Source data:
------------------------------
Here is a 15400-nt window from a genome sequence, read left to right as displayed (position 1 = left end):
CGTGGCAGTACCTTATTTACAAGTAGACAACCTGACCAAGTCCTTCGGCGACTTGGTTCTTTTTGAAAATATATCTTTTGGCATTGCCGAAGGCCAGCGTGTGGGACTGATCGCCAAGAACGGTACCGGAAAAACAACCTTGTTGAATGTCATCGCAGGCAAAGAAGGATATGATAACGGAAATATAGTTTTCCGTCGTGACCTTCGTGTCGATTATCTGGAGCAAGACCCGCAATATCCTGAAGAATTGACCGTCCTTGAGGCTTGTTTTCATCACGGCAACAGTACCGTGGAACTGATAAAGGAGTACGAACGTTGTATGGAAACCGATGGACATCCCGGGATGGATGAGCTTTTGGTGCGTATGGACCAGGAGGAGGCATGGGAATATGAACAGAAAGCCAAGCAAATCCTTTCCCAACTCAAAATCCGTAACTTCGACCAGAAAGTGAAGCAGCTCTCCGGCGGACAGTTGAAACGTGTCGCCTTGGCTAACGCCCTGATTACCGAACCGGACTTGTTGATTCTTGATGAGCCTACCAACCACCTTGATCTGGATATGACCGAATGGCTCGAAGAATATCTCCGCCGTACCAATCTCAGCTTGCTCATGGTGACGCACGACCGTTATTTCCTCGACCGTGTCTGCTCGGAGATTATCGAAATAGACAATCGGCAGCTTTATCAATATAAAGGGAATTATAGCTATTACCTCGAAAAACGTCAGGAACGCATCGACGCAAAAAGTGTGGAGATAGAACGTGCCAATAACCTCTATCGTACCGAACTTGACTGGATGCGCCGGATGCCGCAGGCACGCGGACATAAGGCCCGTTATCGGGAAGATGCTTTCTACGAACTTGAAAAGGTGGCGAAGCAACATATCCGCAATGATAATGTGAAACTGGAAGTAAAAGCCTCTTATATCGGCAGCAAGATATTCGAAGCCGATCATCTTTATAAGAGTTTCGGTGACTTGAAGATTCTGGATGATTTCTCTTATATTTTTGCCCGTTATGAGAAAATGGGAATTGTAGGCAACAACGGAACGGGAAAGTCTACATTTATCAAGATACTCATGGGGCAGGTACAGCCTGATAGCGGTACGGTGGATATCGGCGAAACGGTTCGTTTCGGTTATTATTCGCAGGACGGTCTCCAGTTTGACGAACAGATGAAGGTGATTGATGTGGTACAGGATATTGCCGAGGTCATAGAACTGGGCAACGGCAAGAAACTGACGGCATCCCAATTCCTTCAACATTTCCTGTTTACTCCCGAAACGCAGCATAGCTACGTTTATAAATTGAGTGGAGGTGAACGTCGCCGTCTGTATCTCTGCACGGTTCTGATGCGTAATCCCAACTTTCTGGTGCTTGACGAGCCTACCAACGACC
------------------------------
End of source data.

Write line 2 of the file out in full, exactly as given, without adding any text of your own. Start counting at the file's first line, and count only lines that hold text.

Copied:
CGTGGCAGTACCTTATTTACAAGTAGACAACCTGACCAAGTCCTTCGGCGACTTGGTTCTTTTTGAAAATATATCTTTTGGCATTGCCGAAGGCCAGCGTGTGGGACTGATCGCCAAGAACGGTACCGGAAAAACAACCTTGTTGAATGTCATCGCAGGCAAAGAAGGATATGATAACGGAAATATAGTTTTCCGTCGTGACCTTCGTGTCGATTATCTGGAGCAAGACCCGCAATATCCTGAAGAATTGACCGTCCTTGAGGCTTGTTTTCATCACGGCAACAGTACCGTGGAACTGATAAAGGAGTACGAACGTTGTATGGAAACCGATGGACATCCCGGGATGGATGAGCTTTTGGTGCGTATGGACCAGGAGGAGGCATGGGAATATGAACAGAAAGCCAAGCAAATCCTTTCCCAACTCAAAATCCGTAACTTCGACCAGAAAGTGAAGCAGCTCTCCGGCGGACAGTTGAAACGTGTCGCCTTGGCTAACGCCCTGATTACCGAACCGGACTTGTTGATTCTTGATGAGCCTACCAACCACCTTGATCTGGATATGACCGAATGGCTCGAAGAATATCTCCGCCGTACCAATCTCAGCTTGCTCATGGTGACGCACGACCGTTATTTCCTCGACCGTGTCTGCTCGGAGATTATCGAAATAGACAATCGGCAGCTTTATCAATATAAAGGGAATTATAGCTATTACCTCGAAAAACGTCAGGAACGCATCGACGCAAAAAGTGTGGAGATAGAACGTGCCAATAACCTCTATCGTACCGAACTTGACTGGATGCGCCGGATGCCGCAGGCACGCGGACATAAGGCCCGTTATCGGGAAGATGCTTTCTACGAACTTGAAAAGGTGGCGAAGCAACATATCCGCAATGATAATGTGAAACTGGAAGTAAAAGCCTCTTATATCGGCAGCAAGATATTCGAAGCCGATCATCTTTATAAGAGTTTCGGTGACTTGAAGATTCTGGATGATTTCTCTTATATTTTTGCCCGTTATGAGAAAATGGGAATTGTAGGCAACAACGGAACGGGAAAGTCTACATTTATCAAGATACTCATGGGGCAGGTACAGCCTGATAGCGGTACGGTGGATATCGGCGAAACGGTTCGTTTCGGTTATTATTCGCAGGACGGTCTCCAGTTTGACGAACAGATGAAGGTGATTGATGTGGTACAGGATATTGCCGAGGTCATAGAACTGGGCAACGGCAAGAAACTGACGGCATCCCAATTCCTTCAACATTTCCTGTTTACTCCCGAAACGCAGCATAGCTACGTTTATAAATTGAGTGGAGGTGAACGTCGCCGTCTGTATCTCTGCACGGTTCTGATGCGTAATCCCAACTTTCTGGTGCTTGACGAGCCTACCAACGACC